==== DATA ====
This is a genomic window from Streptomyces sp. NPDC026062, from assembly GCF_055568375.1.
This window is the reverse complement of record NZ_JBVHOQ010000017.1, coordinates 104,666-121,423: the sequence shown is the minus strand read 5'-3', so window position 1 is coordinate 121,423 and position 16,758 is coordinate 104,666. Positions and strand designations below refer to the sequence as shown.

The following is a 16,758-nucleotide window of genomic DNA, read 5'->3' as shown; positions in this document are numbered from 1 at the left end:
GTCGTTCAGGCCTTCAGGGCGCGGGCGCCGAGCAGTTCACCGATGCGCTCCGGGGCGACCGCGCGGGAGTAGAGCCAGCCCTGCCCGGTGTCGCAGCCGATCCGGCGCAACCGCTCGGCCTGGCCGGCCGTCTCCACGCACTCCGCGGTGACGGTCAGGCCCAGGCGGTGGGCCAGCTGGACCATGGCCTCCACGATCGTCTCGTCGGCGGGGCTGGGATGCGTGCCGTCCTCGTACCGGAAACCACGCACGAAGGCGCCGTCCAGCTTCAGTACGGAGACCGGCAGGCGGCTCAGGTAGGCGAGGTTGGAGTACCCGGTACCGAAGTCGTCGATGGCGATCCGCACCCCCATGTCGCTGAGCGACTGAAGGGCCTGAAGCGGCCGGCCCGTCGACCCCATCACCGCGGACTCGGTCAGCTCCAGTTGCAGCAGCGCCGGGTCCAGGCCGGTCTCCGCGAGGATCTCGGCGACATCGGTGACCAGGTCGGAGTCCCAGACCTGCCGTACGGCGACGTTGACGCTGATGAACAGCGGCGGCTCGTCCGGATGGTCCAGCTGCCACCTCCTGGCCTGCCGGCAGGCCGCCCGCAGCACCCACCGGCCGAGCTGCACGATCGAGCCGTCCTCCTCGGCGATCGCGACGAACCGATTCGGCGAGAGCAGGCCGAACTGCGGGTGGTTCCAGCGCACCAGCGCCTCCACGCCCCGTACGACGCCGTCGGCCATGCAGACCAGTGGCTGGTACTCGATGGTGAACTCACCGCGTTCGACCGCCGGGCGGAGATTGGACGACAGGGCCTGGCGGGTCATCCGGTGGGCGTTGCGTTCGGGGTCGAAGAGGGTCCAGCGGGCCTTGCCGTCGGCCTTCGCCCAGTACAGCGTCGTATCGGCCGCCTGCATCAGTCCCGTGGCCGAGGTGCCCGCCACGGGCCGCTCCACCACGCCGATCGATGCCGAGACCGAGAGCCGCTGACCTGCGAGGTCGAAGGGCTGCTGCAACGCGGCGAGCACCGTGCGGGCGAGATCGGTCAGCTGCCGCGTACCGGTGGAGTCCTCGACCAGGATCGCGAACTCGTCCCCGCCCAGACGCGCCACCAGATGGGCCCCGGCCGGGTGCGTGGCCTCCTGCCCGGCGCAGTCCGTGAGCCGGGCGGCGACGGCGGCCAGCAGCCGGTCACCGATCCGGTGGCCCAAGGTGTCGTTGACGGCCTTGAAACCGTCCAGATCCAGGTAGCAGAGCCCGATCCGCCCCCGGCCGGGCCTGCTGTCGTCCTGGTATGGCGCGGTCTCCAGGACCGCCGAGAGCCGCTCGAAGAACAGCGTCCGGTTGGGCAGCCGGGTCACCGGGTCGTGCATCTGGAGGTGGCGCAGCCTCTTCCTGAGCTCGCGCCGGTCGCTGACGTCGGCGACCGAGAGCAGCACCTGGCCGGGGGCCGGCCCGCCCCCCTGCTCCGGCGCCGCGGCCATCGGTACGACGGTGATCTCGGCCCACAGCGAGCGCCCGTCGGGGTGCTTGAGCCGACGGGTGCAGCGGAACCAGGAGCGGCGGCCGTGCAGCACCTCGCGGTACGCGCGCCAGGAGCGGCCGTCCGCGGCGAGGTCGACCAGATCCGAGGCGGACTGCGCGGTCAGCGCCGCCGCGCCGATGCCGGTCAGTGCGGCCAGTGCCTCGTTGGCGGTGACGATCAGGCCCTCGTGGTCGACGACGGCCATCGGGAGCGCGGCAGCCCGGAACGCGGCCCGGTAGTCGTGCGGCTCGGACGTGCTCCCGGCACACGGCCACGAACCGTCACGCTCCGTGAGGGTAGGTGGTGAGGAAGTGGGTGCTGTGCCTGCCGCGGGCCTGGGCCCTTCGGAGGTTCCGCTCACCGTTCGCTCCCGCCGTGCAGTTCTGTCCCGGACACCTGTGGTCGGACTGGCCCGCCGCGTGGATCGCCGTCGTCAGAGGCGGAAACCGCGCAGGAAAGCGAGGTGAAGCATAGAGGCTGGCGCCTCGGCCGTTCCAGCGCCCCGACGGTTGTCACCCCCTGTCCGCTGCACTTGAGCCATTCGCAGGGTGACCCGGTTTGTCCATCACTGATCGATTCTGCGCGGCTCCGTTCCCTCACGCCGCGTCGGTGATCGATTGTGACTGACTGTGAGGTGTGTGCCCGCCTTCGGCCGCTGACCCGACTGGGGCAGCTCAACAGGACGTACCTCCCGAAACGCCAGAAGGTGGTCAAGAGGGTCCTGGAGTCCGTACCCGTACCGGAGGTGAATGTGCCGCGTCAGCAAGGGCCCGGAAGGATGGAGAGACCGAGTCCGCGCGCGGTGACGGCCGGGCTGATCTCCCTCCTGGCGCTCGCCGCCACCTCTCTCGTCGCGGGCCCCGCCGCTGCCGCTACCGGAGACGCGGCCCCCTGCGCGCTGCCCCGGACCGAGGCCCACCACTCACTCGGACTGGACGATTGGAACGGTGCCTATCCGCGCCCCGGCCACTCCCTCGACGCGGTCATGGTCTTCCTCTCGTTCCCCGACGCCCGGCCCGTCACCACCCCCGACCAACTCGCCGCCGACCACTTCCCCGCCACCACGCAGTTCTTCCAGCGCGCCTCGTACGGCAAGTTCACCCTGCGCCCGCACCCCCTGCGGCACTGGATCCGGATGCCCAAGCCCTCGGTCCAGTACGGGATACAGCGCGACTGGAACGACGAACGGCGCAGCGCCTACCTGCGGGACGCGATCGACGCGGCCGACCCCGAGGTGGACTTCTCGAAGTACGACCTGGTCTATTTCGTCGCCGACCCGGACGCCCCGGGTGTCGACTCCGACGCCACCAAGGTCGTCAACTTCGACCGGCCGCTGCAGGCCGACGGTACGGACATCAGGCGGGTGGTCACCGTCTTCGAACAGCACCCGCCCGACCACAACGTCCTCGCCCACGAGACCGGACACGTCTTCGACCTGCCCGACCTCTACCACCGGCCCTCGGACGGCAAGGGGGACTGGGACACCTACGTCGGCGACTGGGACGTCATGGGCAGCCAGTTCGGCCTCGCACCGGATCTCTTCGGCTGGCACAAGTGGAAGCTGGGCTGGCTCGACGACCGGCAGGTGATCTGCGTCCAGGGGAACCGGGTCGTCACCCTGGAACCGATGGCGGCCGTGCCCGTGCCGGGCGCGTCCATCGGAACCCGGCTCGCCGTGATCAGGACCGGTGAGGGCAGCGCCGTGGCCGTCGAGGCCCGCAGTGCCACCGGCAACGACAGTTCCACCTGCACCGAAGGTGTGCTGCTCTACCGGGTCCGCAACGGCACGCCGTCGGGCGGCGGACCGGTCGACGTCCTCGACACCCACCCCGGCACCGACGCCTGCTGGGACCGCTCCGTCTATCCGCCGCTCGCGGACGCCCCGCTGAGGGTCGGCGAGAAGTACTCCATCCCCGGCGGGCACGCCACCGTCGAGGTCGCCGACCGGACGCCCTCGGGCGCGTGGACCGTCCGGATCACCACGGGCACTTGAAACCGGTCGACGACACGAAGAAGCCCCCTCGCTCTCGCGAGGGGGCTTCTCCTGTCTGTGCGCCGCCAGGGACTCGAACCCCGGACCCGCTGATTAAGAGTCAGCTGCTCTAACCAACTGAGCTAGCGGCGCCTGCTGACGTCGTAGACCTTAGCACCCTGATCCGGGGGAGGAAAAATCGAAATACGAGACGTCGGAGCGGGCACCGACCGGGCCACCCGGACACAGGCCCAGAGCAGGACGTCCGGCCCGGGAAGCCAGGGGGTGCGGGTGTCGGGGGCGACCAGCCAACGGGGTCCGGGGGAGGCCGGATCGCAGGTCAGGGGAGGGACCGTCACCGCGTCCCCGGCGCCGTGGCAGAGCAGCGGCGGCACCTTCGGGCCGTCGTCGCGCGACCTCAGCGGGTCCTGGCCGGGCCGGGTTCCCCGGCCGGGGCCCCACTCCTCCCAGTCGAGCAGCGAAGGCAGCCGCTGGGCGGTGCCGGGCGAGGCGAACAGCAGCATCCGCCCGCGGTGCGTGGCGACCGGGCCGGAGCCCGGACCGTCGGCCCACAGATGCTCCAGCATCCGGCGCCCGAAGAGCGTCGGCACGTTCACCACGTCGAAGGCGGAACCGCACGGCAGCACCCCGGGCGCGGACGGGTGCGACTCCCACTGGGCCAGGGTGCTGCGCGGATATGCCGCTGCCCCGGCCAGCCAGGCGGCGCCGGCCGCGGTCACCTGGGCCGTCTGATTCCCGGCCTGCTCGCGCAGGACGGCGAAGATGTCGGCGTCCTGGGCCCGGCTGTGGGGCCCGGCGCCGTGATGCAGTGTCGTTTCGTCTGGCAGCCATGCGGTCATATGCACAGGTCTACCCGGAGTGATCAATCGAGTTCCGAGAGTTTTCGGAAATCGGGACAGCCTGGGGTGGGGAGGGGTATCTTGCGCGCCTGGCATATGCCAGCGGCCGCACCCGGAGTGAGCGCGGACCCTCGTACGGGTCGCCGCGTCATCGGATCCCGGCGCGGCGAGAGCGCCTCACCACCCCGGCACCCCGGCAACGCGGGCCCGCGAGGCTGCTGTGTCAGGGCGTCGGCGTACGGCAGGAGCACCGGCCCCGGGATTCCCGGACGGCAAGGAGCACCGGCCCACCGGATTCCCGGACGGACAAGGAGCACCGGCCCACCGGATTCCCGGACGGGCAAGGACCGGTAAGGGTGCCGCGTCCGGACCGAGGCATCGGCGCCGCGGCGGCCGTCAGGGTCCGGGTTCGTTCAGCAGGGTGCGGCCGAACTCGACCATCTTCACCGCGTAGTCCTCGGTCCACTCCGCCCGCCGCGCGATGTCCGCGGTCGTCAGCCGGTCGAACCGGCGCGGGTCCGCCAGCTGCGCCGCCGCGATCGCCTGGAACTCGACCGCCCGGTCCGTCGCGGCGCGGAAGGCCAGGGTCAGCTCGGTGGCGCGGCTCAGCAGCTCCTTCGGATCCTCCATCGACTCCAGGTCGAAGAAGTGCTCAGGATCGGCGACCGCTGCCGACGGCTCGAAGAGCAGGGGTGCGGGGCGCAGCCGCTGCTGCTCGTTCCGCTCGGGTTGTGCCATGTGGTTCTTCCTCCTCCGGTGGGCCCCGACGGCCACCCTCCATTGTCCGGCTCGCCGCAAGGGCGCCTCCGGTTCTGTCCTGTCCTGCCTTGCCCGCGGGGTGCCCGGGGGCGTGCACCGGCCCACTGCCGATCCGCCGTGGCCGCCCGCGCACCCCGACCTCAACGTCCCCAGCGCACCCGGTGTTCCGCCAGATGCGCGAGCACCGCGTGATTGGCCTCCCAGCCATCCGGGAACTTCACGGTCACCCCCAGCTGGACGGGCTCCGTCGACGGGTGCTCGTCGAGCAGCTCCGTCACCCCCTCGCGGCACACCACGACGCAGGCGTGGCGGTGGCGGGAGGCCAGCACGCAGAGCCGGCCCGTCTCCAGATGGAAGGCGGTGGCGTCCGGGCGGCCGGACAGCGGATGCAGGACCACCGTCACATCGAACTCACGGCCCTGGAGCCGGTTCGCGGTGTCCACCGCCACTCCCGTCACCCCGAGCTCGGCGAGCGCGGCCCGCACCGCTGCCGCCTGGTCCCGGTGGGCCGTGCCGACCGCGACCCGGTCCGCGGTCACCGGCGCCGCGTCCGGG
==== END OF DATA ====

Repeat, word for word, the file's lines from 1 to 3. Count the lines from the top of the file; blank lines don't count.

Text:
This is a genomic window from Streptomyces sp. NPDC026062, from assembly GCF_055568375.1.
This window is the reverse complement of record NZ_JBVHOQ010000017.1, coordinates 104,666-121,423: the sequence shown is the minus strand read 5'-3', so window position 1 is coordinate 121,423 and position 16,758 is coordinate 104,666. Positions and strand designations below refer to the sequence as shown.

The following is a 16,758-nucleotide window of genomic DNA, read 5'->3' as shown; positions in this document are numbered from 1 at the left end: